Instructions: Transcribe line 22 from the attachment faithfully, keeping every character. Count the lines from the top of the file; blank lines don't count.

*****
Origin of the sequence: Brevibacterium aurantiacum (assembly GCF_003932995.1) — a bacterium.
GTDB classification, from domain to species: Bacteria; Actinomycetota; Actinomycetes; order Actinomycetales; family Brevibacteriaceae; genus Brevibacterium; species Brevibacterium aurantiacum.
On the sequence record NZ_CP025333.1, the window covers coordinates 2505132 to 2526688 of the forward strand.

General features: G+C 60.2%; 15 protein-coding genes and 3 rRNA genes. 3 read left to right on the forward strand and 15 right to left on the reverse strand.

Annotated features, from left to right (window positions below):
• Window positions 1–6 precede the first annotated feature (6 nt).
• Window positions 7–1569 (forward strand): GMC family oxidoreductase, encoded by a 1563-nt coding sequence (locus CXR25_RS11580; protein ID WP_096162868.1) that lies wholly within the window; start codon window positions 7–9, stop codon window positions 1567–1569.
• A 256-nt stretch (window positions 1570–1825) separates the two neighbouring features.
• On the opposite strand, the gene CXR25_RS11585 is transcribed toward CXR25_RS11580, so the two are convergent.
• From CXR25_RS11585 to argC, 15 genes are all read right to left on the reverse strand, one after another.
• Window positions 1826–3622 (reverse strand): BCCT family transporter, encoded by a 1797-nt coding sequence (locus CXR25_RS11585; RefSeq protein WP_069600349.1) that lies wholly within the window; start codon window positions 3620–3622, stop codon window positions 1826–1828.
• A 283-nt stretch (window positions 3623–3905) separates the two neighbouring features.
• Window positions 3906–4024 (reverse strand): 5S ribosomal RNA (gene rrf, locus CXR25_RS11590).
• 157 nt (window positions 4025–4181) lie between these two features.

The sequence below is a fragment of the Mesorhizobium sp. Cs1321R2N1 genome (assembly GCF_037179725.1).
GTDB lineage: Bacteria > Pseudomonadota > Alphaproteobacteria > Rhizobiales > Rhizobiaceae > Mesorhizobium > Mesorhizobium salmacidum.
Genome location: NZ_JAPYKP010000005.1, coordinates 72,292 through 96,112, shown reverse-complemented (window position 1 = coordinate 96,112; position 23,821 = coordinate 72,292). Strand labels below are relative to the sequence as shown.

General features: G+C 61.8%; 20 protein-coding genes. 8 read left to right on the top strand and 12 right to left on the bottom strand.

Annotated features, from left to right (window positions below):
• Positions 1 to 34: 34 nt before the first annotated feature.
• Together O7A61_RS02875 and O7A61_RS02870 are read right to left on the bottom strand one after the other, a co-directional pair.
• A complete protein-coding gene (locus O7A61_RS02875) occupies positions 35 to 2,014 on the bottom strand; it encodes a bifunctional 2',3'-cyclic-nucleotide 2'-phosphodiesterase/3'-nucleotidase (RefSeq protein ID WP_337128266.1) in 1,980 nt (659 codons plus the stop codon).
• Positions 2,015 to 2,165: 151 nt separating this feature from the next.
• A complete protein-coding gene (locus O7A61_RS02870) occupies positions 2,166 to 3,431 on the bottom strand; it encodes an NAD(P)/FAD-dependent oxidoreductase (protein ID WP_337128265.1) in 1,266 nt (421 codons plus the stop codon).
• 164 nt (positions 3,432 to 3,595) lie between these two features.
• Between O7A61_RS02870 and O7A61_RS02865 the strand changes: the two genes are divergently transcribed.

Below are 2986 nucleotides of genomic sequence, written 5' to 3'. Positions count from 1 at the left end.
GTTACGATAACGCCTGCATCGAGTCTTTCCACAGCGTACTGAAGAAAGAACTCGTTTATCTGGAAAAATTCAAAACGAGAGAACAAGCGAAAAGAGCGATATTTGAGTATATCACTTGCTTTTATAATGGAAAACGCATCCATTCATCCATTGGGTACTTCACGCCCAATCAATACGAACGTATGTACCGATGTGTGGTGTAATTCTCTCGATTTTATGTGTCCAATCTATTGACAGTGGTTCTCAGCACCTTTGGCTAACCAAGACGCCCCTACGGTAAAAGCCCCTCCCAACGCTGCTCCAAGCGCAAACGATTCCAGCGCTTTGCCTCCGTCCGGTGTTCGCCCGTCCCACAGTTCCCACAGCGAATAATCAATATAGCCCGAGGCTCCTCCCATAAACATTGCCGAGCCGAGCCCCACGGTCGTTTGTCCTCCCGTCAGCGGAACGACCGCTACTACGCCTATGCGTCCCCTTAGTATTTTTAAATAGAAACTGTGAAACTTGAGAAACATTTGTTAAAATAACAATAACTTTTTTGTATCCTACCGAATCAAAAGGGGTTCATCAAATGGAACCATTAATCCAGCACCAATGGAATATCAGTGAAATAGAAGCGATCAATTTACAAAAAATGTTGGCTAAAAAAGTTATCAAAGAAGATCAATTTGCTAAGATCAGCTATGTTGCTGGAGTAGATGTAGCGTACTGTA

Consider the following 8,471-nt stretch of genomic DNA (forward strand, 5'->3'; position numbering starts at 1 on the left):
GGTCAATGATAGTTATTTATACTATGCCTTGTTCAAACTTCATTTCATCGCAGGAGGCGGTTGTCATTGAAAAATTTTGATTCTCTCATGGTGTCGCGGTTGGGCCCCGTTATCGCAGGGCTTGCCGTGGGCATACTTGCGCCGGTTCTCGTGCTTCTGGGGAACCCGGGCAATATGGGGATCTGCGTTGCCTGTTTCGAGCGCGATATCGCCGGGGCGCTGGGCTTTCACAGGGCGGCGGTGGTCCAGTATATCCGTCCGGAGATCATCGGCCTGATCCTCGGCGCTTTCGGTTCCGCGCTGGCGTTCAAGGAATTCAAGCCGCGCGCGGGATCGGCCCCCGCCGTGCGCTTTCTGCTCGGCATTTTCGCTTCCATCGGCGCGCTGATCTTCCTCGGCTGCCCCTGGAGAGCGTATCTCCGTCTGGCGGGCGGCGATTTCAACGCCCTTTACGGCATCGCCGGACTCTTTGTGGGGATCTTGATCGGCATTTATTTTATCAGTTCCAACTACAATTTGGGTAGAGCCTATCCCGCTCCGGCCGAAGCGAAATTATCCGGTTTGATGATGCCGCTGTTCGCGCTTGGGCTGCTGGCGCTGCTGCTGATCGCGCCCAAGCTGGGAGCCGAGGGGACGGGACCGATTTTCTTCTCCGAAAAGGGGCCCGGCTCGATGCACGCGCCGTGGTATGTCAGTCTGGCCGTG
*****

• A complete protein-coding gene (locus O7A61_RS02875) occupies positions 35 to 2,014 on the bottom strand; it encodes a bifunctional 2',3'-cyclic-nucleotide 2'-phosphodiesterase/3'-nucleotidase (RefSeq protein ID WP_337128266.1) in 1,980 nt (659 codons plus the stop codon).